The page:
If you’re transgender, transitioning while maintaining a full-time job can be challenging at the best of times. But if you’re a guard at one of America’s most infamous prisons, it can be a bit more precarious.
Mandi Camille Hauwert, a U.S. Navy veteran who has worked as a corrections officer at San Quentin State Prison, located in San Quentin, California, since 2007, started to transition on the job more than two years ago.
“I was planning on actually leaving San Quentin to transition. I didn’t think it would be possible to do it inside the prison,” she told HuffPost Live’s Josh Zepps in a recent interview.
“I ended wearing makeup to work every once in a while, very light makeup, just to see if I could get away with it... I was just going to start transitioning and seeing if anyone said anything.”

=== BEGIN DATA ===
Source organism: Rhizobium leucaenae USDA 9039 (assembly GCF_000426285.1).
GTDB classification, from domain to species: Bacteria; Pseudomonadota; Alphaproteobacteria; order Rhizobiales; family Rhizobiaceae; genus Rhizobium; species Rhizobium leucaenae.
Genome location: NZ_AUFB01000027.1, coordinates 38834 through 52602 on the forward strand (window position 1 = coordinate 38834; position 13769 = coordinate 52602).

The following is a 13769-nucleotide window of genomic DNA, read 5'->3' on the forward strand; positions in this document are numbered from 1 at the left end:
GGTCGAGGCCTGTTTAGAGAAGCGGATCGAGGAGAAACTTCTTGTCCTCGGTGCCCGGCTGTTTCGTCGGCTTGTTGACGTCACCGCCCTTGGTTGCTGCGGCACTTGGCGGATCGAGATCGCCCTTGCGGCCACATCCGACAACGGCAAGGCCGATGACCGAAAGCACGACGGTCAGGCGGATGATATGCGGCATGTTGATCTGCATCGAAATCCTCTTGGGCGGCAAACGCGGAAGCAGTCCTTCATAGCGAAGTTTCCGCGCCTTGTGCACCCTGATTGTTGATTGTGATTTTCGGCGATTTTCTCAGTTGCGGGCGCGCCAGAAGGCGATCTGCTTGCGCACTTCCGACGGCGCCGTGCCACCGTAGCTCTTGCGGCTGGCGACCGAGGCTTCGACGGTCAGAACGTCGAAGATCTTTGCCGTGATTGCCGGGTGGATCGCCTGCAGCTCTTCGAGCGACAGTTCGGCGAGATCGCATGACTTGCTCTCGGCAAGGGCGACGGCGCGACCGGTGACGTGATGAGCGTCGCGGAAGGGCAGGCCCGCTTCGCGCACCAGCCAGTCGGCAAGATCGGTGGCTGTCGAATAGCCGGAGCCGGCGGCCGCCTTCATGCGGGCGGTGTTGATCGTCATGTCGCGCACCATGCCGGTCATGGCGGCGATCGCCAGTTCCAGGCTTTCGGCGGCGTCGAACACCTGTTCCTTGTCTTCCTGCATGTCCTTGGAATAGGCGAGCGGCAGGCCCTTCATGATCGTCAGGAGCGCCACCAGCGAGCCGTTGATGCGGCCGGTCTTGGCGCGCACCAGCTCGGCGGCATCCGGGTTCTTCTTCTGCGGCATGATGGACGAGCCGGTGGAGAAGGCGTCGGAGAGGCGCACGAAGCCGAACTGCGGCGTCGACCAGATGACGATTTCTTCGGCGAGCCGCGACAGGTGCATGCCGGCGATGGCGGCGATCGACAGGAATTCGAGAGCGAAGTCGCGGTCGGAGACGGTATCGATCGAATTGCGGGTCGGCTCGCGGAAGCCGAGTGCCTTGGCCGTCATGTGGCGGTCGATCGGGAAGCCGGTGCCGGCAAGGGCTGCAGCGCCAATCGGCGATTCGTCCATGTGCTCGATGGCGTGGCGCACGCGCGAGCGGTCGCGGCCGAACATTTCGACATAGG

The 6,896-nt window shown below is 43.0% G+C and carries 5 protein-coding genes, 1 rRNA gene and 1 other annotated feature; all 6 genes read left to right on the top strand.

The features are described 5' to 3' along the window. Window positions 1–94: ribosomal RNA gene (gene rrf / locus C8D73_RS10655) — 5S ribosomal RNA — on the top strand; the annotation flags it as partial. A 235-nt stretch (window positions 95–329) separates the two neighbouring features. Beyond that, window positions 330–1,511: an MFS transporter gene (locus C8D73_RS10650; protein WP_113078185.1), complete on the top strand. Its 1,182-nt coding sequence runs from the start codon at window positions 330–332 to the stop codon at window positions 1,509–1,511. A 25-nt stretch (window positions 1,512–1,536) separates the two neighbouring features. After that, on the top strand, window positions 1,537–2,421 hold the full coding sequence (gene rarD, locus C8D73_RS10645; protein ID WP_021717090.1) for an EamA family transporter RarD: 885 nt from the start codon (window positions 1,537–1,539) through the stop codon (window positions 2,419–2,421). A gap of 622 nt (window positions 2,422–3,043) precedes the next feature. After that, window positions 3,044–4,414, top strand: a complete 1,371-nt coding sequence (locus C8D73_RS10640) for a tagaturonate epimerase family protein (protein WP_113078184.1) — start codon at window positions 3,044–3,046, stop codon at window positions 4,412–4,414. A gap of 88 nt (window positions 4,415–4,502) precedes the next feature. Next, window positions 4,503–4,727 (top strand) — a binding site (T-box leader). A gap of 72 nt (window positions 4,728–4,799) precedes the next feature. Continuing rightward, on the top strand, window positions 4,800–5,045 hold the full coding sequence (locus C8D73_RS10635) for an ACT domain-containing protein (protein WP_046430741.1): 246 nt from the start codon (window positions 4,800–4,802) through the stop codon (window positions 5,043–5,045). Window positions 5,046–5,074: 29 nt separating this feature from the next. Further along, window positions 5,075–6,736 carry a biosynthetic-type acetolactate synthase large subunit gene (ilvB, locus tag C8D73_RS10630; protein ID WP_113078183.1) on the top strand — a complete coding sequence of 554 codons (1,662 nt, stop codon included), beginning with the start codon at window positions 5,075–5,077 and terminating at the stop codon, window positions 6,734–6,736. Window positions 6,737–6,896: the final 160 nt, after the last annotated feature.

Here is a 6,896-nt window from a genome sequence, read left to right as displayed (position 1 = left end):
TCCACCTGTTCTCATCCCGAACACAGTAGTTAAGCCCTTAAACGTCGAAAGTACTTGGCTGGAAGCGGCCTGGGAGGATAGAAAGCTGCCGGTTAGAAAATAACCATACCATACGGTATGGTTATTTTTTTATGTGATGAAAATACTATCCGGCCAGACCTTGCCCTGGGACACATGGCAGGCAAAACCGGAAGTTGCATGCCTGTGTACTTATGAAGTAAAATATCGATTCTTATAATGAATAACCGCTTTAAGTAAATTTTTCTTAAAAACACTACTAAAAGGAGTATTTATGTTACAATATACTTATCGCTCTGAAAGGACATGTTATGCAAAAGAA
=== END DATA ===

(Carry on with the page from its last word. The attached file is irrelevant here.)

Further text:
Eventually, someone did say something. Hauwert was pulled into an office where she was asked to explain her new look.
“I basically told them I was transgender, and they said ‘you can’t cross dress,’ and I told them I’m not a cross dresser, but I had to sit there and explain to them what it actually meant to be transgender.”
When asked how the inmates have reacted to her transition, Hauwert said while she was afraid at first, things have turned out to be just fine.
“I’ve been getting mostly just respect from the other inmates. They don’t refer to me as sir, and they refer to me as a female. I’m typically only misgendered by my fellow coworkers.”
Hauwert said she thinks her peers are less tolerant than the inmates because “inmates on some level understand a little bit more what it’s like to be me, in that you’re kind of an outcast.” Both inmates and transgender people, she added, have to deal with others making “a lot of assumptions” about them that are not necessarily true.
For more from Mandi, check out the video above and read an op-ed she wrote by heading here. Check out some photos of Mandi and San Quentin below.